Emilie did not became interested in science and mathematics until the age of 27, at which point she hired private tutors (including Maupertius) to help with her studies. Originally she was greatly influenced by the writings of Leibniz, and wrote an overview of his work (Institutions of Physics), but she later shifted her attention to Newton’s work and adopted the Newtonian view of physics almost completely – as did her lover and lifelong friend Voltaire. The one notable exception was in the debate over Leibniz’s vis viva (living force), which is proportional to what we would call kinetic energy, and which Emilie believed was more fundamental and important than momentum. In contrast, momentum was regarded by the followers of Descartes as the true measure of motion, and it also plays the central role in Newton’s physics. This was at a time when people were first beginning to think about physics in terms of conserved quantities, and these quantities were seen as having philosophical implications because people tended to regard conserved quantities as representing “true” ontological entities. Thus the true constituents of the world could be identified by determining the fundamentally conserved quantities.

 

The classical science of mechanics implicitly assumes that the sum of the masses in a given closed system is constant. (This was subsequently extended by Lavoisier to chemical processes as well.) In addition, Newton’s laws imply that the sum of the momentums is constant, where momentum is defined as the product of mass and velocity. Of course, velocity is a vector, so momentum is also a vector, but in one dimension we can regard it as a scalar. Newton’s Principia makes extensive use of the concept of momentum, which Newton called the “quantity of motion”. On the other hand, Leibniz emphasized the significance of what he called vis viva, defined as the product of mass and the square of the velocity. Even though “vis” means literally “force”, this quantity is proportional to what we call the (classical) kinetic energy of a massive particle. Thus we have the three putative conserved quantities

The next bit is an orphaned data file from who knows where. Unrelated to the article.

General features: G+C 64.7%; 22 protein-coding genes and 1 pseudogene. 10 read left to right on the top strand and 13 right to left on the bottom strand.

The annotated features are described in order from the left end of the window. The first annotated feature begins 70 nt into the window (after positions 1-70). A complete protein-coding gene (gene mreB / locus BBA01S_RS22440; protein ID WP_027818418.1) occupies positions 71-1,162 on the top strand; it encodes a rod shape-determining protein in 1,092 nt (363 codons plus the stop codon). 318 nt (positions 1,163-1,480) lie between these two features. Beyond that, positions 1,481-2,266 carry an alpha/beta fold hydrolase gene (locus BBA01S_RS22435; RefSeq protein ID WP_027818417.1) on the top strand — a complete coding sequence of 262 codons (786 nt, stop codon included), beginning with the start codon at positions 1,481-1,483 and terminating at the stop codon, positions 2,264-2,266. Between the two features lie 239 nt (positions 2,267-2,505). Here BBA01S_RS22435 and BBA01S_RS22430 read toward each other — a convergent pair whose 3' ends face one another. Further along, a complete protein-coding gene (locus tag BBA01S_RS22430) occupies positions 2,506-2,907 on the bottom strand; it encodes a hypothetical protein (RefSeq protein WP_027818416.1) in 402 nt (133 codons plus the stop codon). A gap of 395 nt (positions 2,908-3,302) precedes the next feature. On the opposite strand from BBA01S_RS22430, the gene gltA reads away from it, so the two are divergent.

All higher-order quantities, such as the sums of the quantities mv3, mv4, and so on, are redundant to the three listed above (together with the assumption of simple additivity), because the conserved quantities for all combinations of any number of entities follow from how the quantities behave for just two discrete particles. To see this, notice that once we’ve determined that any given subset of a large number of particles has constant values for certain conserved quantities, we can consolidate them into a single abstract entity, and then evaluate the interaction of this aggregate entity with one other entity. Thus it is sufficient to consider how just two entities interact. Now, if two entities with speeds v1 and v2 jointly have conserved momentum and conserved kinetic energy, then v1 + v2 = k1 and v12 + v22 = k2 for some constants k1 and k2. All quantities of the form v1n + v2n can be expressed in terms of k1 and k2, so it follows that all these quantities are constant. In other words, the conservations of momentum and kinetic energy, combined, are necessary and sufficient (at least in one dimension) to imply the conservation of all higher-order quantities.

 

Today we regard energy and momentum as complementary (indeed they are just different components of the energy-momentum tensor), but the natural philosophers of the early 18th century thought one or the other must be more fundamental, i.e., more “real”. The fervor of the debate may have been fueled in part by the nationalistic rivalries between the supporters of Descartes, Newton, and Leibniz. In any case, Emilie correctly recognized that the vis viva of Leibniz (following Huygens) had profound physical significance. Reviewing the controversy from the standpoint of the late 19th century, Mach commented